If you almost climbed through your TV when the Kids' Choice Awards aired to steal Ariana Grande's '90s Nickelodeon-themed purse or have recently felt the overwhelming urge to start papering your walls with centerfold posters from Tiger Beat magazine, you're not alone. The '90s have come back with a vengeance. From ever-present boy band reunions (read: the Backstreet Boys, New Kids on the Block, 98 Degrees -- and, for one hot second, even 'N Sync), to re-tooled spin-offs of beloved shows and nostalgia-themed reruns from the decade ('Girl Meets World,' '90210' and VH1's entire 'I Love the '90s' series, just to name a few), millennials have been salivating over the treasure trove of '90s goodness that has seeped back into our current pop culture repertoire. While we're certainly not complaining (dear James Van Der Beek, more Justin Timberlake anecdotes, plz) we are curious: What is it about the world today that has set the stage for a full-on '90s resurgence?

The Internet + Social Media

If, like those of us who grew up in the '90s, you didn't get a computer until fifth grade… I feel you. The Internet just wasn't as prevalent as it is today, and nothing like social media had even been dreamt into existence. (The closest we had were the sweet sounds of dial-up in 'N Sync's ode to webcam sex in 'Digital Get Down.')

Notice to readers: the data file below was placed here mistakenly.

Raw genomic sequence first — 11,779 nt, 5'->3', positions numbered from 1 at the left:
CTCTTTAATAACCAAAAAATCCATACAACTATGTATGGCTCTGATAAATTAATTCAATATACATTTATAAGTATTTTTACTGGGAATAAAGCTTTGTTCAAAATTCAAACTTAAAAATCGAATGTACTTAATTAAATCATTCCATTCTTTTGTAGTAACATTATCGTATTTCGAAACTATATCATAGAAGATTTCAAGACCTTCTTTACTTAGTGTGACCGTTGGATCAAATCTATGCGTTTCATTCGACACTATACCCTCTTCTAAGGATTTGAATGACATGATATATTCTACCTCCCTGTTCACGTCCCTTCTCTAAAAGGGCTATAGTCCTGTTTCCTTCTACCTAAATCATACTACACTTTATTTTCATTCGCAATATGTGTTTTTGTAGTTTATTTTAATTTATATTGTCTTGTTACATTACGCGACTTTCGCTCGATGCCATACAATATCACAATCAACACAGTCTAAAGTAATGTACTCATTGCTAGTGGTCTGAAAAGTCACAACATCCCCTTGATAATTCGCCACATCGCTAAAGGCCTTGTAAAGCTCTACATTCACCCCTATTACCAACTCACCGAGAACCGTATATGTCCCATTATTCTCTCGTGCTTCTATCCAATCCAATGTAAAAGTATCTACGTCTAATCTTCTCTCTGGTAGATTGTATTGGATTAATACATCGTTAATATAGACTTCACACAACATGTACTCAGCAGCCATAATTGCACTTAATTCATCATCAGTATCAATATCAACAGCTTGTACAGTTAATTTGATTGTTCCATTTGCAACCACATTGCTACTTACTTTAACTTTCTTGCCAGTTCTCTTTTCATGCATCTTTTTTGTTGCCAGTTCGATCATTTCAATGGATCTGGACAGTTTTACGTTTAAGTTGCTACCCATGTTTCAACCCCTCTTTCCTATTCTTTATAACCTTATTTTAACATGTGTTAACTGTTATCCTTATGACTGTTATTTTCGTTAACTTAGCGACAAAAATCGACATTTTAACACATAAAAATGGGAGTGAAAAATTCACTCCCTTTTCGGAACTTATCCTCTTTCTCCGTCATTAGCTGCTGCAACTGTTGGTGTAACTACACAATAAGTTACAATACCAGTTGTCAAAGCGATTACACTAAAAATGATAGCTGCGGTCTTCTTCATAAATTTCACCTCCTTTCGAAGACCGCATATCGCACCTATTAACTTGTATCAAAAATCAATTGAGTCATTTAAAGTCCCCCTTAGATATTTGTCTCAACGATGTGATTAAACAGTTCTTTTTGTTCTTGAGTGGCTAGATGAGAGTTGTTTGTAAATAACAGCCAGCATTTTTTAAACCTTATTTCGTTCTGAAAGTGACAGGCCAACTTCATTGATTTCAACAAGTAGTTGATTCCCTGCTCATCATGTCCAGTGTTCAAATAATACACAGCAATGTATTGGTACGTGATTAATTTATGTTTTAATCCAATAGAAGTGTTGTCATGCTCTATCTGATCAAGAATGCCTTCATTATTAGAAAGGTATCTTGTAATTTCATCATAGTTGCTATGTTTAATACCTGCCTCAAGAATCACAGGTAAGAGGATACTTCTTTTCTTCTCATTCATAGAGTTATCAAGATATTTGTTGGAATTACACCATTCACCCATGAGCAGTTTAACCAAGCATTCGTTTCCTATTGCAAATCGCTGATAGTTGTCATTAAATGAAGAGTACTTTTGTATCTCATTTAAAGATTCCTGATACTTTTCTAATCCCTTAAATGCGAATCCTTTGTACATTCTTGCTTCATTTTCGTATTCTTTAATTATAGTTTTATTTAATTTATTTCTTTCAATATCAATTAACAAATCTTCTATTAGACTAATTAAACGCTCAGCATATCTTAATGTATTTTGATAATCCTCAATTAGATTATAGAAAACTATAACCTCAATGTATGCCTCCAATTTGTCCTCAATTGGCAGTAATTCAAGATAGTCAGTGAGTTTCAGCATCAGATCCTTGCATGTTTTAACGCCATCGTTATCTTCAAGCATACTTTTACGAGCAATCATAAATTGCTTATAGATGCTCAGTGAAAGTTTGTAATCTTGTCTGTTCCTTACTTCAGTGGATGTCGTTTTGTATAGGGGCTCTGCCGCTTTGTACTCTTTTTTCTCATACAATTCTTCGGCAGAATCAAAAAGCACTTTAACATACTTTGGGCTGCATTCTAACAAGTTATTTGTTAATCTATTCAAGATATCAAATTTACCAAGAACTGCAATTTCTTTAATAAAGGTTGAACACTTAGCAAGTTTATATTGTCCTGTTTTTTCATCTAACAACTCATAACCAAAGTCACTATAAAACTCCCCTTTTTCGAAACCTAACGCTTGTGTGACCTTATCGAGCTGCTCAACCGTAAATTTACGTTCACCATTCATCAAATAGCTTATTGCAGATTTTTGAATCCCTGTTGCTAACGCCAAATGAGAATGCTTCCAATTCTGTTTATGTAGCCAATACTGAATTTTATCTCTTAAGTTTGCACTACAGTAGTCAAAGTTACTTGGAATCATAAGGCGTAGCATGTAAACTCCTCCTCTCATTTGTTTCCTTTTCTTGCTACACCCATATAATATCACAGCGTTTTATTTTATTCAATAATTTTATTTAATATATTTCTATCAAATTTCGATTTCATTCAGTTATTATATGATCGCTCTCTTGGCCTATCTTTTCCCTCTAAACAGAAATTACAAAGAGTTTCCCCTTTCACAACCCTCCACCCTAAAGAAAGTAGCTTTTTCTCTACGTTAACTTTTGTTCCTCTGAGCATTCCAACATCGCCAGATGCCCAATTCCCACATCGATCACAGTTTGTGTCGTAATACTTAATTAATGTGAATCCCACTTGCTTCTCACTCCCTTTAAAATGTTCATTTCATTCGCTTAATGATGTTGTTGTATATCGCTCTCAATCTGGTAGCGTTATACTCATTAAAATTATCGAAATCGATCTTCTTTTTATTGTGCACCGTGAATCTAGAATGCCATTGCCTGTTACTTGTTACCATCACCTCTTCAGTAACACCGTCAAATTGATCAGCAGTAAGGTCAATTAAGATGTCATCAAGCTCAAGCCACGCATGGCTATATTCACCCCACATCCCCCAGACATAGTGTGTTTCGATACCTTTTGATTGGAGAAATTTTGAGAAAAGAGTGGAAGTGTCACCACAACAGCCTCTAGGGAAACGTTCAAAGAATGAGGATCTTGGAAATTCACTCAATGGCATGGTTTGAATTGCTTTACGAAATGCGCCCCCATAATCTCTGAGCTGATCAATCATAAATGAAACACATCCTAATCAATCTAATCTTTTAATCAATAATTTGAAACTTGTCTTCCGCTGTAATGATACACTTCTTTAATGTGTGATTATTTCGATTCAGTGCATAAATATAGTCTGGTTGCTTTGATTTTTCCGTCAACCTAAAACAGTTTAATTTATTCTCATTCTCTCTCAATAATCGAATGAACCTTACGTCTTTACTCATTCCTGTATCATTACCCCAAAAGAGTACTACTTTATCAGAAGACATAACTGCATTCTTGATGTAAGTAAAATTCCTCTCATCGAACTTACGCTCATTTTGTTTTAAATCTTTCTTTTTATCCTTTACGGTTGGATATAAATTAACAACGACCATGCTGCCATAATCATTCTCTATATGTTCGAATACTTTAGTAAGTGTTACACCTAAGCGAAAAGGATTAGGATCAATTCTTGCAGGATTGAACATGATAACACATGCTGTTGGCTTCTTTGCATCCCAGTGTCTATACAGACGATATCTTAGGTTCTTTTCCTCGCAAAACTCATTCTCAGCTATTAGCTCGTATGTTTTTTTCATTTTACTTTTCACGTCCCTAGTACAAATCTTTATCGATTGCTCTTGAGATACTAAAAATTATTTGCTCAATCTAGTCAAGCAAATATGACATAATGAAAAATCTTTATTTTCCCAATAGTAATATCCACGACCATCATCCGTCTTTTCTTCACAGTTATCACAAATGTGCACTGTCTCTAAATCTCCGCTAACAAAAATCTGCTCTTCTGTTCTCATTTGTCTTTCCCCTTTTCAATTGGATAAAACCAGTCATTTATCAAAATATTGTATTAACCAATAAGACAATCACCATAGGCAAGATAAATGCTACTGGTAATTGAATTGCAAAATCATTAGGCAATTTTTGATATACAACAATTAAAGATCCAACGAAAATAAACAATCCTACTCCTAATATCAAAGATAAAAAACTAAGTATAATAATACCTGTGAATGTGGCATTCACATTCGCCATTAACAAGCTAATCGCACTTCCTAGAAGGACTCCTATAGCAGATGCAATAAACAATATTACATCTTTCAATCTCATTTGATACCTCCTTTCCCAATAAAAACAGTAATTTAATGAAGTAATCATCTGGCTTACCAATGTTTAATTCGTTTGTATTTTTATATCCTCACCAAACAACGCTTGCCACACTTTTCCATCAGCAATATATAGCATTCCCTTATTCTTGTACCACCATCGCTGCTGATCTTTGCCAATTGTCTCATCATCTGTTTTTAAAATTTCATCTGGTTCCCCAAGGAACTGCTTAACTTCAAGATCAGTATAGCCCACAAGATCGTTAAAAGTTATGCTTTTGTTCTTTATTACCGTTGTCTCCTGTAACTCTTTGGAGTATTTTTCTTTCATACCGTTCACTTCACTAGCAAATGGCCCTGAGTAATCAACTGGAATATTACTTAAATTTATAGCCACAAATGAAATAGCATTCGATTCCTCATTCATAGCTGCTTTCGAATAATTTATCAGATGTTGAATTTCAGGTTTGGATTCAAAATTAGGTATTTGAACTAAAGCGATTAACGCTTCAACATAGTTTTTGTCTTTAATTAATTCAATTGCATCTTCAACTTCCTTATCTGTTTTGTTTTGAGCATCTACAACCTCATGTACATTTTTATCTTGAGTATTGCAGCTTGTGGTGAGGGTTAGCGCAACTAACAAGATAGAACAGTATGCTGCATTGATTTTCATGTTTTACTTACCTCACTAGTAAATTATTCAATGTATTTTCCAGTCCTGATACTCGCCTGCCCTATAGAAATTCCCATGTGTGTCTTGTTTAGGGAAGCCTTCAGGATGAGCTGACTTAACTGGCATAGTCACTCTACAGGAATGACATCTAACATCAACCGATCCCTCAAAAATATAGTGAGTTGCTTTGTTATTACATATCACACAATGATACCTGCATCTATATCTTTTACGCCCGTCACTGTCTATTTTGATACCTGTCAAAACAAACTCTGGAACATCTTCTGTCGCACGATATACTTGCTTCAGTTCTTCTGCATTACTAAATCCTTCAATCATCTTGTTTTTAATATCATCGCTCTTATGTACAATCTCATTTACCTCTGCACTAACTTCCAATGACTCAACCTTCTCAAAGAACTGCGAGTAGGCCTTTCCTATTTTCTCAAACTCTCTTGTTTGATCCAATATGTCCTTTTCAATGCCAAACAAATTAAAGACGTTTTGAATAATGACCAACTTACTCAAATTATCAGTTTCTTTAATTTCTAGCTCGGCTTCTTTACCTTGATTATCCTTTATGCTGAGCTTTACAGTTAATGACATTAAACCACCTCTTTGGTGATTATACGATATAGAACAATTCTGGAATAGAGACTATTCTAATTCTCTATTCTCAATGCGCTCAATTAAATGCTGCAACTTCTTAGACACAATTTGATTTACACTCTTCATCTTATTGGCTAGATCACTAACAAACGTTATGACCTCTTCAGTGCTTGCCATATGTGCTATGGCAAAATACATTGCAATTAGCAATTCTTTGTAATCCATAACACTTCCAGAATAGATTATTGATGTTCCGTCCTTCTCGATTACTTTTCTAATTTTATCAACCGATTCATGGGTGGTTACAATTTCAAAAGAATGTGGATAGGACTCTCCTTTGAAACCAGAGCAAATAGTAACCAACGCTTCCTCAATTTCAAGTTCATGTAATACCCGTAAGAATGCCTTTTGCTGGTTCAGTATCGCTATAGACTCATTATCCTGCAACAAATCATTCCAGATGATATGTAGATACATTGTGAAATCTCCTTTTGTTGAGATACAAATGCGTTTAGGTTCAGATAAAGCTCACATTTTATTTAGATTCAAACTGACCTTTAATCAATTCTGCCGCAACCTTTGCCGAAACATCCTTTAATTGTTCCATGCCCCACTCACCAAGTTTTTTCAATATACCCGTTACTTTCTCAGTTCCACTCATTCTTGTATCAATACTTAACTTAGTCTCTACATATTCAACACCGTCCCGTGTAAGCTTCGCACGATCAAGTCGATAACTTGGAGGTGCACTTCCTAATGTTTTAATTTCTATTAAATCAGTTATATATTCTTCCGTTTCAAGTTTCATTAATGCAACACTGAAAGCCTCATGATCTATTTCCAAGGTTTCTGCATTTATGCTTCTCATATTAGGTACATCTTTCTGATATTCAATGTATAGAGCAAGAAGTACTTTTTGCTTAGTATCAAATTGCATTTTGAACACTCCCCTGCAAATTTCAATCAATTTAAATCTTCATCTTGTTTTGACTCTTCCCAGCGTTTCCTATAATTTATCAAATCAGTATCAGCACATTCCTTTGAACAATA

But thanks to awesome '90s-themed 'Then + Now' editorial features by yours truly on PopCrush, and blog sites like Tumblr where entire fandoms can exist around even the most specific aspects of artists -- like Uncle Jesse's mullet or Helga G. Pataki's obsessive love for Arnold -- those of us who came of age in that decade have been able to share our fondness for the '90s on an incredibly large scale. And when the Internet demands it, the Internet gets what it wants.


Social media platforms have completely altered how fans and artists interact with each other. That impenatreable wall that once existed between the famous and their admirers has been shattered by Twitter, and for the first time ever both the fans and their idols can have a constant, personal connection just by the typing of 140 characters. Take O-Town's recent reunion announcement, for example (and yes, we are aware that they were of the early 2000s era, but let's go with it). While the guys have admittedly tried to reunite in the past, it was only in 2014 that they were finally able to take the leap -- and they did so by teasing hints and getting fans hyped about the reunion via social media for weeks before the official announcement was even made. A similar thing happened with the making of 'Girl Meets World.' Ben Savage and Danielle Fishel (aka Cory and Topanga, one of the best TV couples of our generation) signed on to reprise their roles in the project in part because of the love and strong response from fans.